Perhaps when monetary historians look back on this age, they may call the age of “money superabundance.” What does this mean? In essence, in the past decade or so central banks have figured out that they can print money with little to no consequences.
In theory, when central banks print money with such massive quantities as they have been, inflation should follow. To many monetary theorists, it is a surprise that inflation has been so weak in the face of such money games.
With the third of 2019 coming to an end, and 2020 shortly approaching, now seems to be a good time to make some guesses on how much money will be printed in 2020.
Before looking at the recent money printing operations in the following charts, take a guess at how much money central banks may print in 2020. Could the amount that central banks print out of thin air reach €1 trillion? Could it reach €10 trillion? Guess!
Central Bank Balance Sheets Across Nine of the World’s Largest Central Banks
The topic is introduced, and hopefully a guess has been made on how much money central banks may print in 2020. Here is a look at what central banks have been up to recently.
The one most glaring observation is that all the central banks are increasing their balance sheets, except for one, the U.S. Federal Reserve. Interestingly, the Federal Reserve has reversed course, and is now back in the money printing business to expand its balance sheet. More interesting is which countries are expanding their balance sheets the fastest. Which ones are they? The European Central Bank (ECB), the Bank of Japan (BOJ), and the Bank of England (BOE).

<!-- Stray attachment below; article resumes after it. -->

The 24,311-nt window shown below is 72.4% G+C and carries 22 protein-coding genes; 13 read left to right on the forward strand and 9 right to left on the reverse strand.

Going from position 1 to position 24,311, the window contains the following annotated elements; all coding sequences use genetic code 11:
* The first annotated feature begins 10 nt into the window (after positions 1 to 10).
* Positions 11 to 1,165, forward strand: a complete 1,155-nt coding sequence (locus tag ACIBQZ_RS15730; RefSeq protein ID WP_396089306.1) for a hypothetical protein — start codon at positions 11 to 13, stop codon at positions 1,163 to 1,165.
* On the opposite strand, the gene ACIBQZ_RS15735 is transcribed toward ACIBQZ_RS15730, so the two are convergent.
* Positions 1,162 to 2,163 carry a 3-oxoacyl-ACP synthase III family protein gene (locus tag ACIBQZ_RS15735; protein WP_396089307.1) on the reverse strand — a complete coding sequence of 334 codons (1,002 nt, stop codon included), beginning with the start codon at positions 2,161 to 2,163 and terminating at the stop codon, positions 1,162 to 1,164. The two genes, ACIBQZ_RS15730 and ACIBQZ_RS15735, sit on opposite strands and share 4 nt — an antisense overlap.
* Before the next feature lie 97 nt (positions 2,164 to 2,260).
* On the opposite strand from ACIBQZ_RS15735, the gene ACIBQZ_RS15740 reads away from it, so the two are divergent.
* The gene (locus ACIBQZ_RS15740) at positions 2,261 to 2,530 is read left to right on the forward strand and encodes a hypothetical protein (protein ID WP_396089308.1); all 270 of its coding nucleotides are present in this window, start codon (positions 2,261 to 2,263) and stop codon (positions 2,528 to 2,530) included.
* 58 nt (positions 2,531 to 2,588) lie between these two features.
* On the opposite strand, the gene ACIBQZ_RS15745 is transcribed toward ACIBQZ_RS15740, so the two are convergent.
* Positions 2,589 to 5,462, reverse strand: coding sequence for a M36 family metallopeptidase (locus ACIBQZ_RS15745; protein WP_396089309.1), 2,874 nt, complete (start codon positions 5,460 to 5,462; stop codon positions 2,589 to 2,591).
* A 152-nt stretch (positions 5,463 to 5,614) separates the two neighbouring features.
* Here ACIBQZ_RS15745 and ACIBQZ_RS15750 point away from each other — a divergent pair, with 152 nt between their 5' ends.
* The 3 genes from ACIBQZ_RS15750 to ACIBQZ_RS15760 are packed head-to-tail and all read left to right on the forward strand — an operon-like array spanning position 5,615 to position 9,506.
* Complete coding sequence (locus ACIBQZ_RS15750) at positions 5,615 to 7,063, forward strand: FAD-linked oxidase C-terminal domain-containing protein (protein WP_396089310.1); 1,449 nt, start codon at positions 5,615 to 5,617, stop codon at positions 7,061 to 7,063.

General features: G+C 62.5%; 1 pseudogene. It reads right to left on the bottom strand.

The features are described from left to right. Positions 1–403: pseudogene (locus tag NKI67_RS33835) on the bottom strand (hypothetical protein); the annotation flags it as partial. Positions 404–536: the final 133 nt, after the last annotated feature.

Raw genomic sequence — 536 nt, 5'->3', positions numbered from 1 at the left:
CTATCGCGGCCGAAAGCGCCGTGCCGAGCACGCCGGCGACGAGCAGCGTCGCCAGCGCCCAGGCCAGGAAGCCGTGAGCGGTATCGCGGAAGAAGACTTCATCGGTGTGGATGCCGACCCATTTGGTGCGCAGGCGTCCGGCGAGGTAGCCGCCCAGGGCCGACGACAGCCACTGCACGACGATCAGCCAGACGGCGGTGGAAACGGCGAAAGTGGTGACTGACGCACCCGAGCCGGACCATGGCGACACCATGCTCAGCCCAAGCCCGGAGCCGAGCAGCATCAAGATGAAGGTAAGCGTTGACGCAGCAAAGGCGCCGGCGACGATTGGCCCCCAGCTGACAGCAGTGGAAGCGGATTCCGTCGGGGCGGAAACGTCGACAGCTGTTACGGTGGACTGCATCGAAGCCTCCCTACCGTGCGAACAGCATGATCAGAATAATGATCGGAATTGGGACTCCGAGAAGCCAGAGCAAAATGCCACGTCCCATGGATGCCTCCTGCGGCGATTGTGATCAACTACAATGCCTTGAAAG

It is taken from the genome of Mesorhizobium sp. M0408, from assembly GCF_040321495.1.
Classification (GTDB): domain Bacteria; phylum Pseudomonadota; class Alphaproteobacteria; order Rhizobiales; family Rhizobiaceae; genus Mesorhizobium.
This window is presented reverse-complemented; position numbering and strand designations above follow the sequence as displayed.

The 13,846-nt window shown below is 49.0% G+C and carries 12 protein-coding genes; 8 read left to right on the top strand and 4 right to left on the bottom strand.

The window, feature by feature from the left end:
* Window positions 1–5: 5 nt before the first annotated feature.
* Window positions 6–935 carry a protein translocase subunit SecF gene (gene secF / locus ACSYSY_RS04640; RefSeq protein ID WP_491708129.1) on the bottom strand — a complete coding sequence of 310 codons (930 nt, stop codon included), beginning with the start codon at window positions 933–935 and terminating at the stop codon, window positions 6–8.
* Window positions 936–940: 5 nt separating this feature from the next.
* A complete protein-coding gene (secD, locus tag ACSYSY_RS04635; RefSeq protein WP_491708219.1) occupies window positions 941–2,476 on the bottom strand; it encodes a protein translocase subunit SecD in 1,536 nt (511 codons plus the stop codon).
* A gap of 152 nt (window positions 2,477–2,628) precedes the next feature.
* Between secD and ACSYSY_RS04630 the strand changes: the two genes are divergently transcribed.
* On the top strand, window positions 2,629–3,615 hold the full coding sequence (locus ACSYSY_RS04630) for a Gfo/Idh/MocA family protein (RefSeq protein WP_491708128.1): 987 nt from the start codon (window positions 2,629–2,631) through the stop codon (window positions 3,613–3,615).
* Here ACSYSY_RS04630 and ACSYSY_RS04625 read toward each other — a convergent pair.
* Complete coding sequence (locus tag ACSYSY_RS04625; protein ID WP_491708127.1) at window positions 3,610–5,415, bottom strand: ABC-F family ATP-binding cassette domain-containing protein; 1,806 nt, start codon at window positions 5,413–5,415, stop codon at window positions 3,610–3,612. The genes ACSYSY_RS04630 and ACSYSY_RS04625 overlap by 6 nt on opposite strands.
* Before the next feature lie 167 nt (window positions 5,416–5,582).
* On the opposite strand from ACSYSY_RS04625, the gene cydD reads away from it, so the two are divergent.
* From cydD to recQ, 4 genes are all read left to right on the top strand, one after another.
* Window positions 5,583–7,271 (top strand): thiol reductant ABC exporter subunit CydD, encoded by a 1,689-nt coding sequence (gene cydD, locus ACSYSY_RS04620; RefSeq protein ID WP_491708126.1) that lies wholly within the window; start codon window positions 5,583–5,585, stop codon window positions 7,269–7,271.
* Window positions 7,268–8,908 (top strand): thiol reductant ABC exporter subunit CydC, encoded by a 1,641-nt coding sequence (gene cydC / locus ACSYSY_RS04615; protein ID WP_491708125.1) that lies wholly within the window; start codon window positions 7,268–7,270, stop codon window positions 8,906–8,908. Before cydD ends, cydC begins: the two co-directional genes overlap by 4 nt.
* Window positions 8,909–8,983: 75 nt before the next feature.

How much money have these nine central banks printed in 2019 to increase their balance sheets? The answer is not what you likely guessed.
Through the first half of September 2019, with the local currency balance sheets converted to euros at today’s exchange rates, central banks have decreased their balance sheets by €285 billion. If one takes the U.S. Federal Reserve out of this, which has decreased its balance sheet by close to €300 billion (€293 billion), then the other eight central banks have barely increased their balance sheet at all, by a measly €8 billion.
Surprised? Wait until we talk about what 2020 has on tap.
The 2020 Picture
Given that 2019 was not really a big money printing year for most central banks, what does 2020 have on tap? With the European Central Bank, the Bank of Japan, and the Federal Reserve, among others, having announced renewed plans to expand their balance sheets through money printing, 2020 will likely tell a different story.
In using statements by central bank leaders and time-series trending models, central banks may expand their balance sheet in 2020 by €800 billion. That is right. Forecasting firm Econometric Studios projects that these nine central banks may print another €800 billion to finance their increased balance sheets. Incredible.
With central banks set to print at least another €800 billion in 2020, one might wonder when inflation will respond to the massive money printing operations around the world. It has yet to show up, but that does not mean the risk is not there. It simply means that a potential inflation spike, when it does happen, will occur very quickly.